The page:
Transparent, Reproducible AI Tool for Health Information Analysis

Clinical research necessitates the mining of data to gain crucial insights. Machine learning, which involves developing algorithms to identify patterns, finds it hard to do this in the case of data related to health records since information of this kind is neither static nor collected regularly.

Prof. Jeremy Weiss, an expert in machine learning and healthcare informatics. Image Credit: Carnegie Melon University Heinz College.

As part of a new study, researchers have developed a transparent, reproducible machine learning tool to allow the analysis of health information. The tool can be employed in clinical forecasting, which can estimate trends and outcomes in individual patients.

Performed by a researcher from Carnegie Mellon University (CMU), the study has been published in Proceedings of Machine Learning Research.

Temporal Learning Lite, or TL-Lite, is a visualization and forecasting tool to bridge the gap between clinical visualization and machine learning analysis. While the individual elements of this tool are well known, their integration into an interactive clinical research tool is new and useful for health professionals. With familiarization, users can conduct preliminary analyses in minutes.

Jeremy Weiss, Study Author and Assistant Professor of Health Informatics, Heinz College, Carnegie Melon University

Time is a crucial part of clinical data collected during health care delivery.

For instance, discussions of patients on rounds, where doctors visit hospital patients to observe how they are doing, involve the use of visual aids medical staff, depicting measurements of progression and recovery.

The widespread use of electronic health records has enabled considerable advances in visualizing clinical data and in clinical forecasting. However, there still remains a gap between the two.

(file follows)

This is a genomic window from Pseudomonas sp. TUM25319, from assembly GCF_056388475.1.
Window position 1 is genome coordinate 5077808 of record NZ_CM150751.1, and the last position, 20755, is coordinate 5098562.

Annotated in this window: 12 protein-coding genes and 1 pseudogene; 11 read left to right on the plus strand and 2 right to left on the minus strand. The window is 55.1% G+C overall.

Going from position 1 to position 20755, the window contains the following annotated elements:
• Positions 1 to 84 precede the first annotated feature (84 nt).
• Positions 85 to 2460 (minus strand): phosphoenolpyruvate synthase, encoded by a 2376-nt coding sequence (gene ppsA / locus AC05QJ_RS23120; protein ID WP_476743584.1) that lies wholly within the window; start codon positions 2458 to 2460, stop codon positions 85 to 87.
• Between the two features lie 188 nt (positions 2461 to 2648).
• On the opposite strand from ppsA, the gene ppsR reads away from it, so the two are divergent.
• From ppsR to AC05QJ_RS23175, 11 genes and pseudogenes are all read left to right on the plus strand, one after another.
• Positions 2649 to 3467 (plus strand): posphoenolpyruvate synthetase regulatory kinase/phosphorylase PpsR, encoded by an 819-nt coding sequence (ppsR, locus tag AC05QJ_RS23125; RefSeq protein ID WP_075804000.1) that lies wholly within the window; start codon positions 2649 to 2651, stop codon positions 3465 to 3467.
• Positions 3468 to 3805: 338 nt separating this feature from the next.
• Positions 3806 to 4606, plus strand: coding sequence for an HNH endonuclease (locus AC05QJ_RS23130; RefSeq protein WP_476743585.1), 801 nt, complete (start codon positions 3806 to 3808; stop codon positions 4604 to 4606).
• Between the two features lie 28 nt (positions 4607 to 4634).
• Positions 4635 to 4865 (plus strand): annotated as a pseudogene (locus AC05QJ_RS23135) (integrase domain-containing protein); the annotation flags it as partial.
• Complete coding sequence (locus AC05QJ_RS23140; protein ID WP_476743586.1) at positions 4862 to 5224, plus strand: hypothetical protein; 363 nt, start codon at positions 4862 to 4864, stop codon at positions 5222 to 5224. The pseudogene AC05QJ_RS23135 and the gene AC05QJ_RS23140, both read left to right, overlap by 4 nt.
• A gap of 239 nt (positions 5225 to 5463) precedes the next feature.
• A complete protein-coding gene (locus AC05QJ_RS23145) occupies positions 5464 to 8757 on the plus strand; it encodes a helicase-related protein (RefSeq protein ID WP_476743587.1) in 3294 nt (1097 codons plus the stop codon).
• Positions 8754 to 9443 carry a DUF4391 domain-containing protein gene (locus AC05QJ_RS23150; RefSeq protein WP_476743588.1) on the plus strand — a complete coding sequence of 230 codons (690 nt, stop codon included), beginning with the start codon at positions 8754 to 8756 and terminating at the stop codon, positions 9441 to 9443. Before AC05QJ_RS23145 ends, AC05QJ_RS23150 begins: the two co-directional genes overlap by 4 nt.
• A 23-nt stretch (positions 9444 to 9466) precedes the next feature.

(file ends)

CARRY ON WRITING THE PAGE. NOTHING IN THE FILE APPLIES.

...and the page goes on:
TL-Lite starts with visualizations of data from databases and concludes with visual risk assessments of a temporal model.

Side by side, users can observe the impacts of their design choices using visual summaries at the levels of individuals and groups. This enables users to gain insights into their data more comprehensively and tune the machine learning settings for their analysis.

Weiss showed the usage mode of the tool by demonstrating the model with three electronic health records related to three health matters—predicting acute thrombocytopenia (with abnormally low platelet levels in the blood) during intensive care unit (ICU) stays for patients with sepsis, predicting survival of patients admitted to the ICU a day following admission, and predicting microvascular complications for type 2 diabetes patients.

The central goal of TL-Lite is to facilitate well-specified and well-crafted predictive forecasting, and this visualization tool is meant to ease the process. At the same time, organizing the clinical data stream into meaningful visualizations can be aided by introducing machine learning elements. These approaches are complementary, so leveraging the benefits of one where another hits roadblocks results in a better overall solution.

Jeremy Weiss, Study Author and Assistant Professor of Health Informatics, Heinz College, Carnegie Melon University

The study was supported by the CMU Center for Machine Learning and Health, Amazon Web Services, and Microsoft Azure.


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